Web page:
Motivate your kids: Even when they “miss the mark”

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Motivation: How Praise for “Trying” Can Motivate Kids
by Jean Tracy MSW
NW Writer
KidsDiscuss.com

Motivation for trying can help kids when we use the right words. Sometimes our children try but don’t succeed. Find out how this mother would praise her kids anyway.

This past weekend I heard a young girl (teenager) sing a solo in front of a lot of people, many of whom she didn’t know well. She probably could have sung better – she was very nervous – but the fact that she did it at all was enough for praise. As she keeps doing it she’ll be more comfortable and sound better. (She was the first one on the program, too – that should give her another prize!)  Mary L

If you were the girl’s parents what would you tell her?

Some kids are extroverts and have no trouble being on stage. Many are not. I remember my grand-daughter, Dani. She’s a terrific artist, a fantastic athlete, and a kind 11-year-old. Yet speaking up in class has been  difficult for her. She struggles with shyness. We all encourage her by asking, “What’s something difficult you tried and are proud of?” She always comes up with something.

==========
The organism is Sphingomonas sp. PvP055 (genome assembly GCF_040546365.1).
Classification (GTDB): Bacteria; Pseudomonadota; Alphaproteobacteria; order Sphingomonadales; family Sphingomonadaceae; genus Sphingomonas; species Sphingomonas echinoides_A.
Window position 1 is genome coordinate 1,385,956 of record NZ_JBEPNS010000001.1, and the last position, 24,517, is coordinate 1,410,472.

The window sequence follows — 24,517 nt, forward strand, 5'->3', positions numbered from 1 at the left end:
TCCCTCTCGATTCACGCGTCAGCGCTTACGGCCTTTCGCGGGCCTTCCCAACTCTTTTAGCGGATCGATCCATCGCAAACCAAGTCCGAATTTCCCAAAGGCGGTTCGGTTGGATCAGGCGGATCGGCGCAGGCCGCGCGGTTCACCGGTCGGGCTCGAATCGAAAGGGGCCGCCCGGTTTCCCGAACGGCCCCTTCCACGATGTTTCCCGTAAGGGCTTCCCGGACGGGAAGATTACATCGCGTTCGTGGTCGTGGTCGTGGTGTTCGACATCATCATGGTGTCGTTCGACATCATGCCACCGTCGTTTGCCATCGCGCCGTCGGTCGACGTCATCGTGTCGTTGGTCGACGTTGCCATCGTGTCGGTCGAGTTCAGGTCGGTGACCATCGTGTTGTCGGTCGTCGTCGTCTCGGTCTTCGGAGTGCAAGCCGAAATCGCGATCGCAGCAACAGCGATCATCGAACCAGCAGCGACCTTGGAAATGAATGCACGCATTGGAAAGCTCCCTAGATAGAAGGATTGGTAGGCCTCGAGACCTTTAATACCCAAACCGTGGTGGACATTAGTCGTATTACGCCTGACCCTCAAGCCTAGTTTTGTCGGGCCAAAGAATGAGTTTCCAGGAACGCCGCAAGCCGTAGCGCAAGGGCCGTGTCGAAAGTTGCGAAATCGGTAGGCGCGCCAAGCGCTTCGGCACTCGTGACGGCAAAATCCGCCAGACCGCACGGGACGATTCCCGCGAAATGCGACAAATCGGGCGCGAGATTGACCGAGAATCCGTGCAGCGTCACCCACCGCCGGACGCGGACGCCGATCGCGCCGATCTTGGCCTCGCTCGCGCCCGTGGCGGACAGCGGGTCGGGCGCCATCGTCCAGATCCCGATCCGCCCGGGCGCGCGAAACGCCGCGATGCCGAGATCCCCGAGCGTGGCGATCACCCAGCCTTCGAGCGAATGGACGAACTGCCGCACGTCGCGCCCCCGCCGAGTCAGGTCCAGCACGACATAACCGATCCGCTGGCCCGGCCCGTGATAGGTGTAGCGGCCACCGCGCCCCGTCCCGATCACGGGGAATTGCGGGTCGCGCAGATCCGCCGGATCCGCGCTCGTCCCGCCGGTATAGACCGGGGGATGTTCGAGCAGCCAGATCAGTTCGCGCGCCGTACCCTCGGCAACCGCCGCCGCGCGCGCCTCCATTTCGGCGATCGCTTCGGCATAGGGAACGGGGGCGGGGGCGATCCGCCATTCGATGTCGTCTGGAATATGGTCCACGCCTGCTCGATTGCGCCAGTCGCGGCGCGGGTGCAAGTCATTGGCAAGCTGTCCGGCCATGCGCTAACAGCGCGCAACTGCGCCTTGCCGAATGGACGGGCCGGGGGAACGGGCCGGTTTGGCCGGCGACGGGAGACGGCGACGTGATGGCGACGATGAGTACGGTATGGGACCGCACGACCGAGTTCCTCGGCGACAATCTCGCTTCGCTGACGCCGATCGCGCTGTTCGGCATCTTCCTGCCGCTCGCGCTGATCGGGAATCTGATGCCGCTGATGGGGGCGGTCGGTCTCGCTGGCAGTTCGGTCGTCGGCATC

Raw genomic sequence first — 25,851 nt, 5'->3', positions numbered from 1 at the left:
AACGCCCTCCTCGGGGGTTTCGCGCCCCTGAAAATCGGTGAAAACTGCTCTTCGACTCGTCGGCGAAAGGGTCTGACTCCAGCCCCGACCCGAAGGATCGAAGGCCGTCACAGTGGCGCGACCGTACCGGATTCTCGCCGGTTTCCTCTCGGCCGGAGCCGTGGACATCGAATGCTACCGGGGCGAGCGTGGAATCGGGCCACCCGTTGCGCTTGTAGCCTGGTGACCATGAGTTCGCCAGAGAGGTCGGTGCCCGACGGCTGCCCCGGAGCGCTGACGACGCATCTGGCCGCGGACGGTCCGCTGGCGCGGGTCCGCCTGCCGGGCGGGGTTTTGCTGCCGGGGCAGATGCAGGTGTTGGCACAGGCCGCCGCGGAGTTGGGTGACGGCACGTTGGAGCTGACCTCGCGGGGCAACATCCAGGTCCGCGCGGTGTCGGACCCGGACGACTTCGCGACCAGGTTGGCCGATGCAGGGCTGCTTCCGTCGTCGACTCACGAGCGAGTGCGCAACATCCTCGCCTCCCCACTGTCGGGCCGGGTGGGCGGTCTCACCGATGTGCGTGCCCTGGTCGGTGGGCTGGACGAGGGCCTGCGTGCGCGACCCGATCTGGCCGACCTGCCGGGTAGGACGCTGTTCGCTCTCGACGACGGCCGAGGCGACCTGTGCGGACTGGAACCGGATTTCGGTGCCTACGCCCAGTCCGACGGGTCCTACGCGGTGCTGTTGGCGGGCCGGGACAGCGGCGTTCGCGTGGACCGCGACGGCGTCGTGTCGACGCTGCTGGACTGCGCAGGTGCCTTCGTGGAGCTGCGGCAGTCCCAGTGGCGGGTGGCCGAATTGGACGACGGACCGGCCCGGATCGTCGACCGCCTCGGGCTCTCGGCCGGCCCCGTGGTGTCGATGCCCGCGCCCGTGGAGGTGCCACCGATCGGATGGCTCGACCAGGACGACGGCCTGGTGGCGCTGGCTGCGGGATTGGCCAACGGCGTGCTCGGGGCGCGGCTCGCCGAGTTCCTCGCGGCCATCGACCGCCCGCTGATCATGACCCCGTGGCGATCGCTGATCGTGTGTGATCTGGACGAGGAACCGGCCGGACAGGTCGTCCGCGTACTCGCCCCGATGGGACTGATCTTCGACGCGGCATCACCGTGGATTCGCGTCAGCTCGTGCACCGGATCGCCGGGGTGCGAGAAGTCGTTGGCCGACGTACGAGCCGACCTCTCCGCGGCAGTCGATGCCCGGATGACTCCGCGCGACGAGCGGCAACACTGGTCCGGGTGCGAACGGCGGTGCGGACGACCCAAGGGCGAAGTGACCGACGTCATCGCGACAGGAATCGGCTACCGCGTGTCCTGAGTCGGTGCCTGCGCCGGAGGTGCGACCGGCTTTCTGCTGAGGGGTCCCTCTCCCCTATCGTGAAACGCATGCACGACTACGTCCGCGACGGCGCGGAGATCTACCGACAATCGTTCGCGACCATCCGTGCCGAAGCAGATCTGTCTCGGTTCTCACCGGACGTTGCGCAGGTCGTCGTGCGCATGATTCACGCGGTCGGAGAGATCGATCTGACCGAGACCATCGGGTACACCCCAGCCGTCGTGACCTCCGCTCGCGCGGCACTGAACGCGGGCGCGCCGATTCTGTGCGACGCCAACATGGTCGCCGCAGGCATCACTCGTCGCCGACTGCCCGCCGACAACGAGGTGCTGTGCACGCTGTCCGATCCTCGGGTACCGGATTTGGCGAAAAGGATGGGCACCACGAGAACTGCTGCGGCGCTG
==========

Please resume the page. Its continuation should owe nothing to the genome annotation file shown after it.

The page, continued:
Last spring Dani was in the school play. The auditorium was crowded with parents and students. Most of the kids were nervous. I had trouble hearing their lines until it came to Dani. Her words were loud and clear. Our family looked at one another with delight. Afterward we celebrated with praise and ice cream.

Kids need compliments over criticism.

When They Try and Don’t Succeed, We Can Always Tell Them:

1.At least you tried. I’m so proud of you.
2.I liked how you kept encouraging your team when they were discouraged.
3.This is the best sounding sentence in your report so far. What can you do to make your other sentences just as good?
4.Keep on practicing because your dancing is getting better and better.
5.Bravo! You got most of your multiplication tables correct. Let’s see what you can do to improve even more.

There are endless encouraging things we can say to motivate our kids. Let’s make sure what we say is both kind and honest. We’ll be building character too.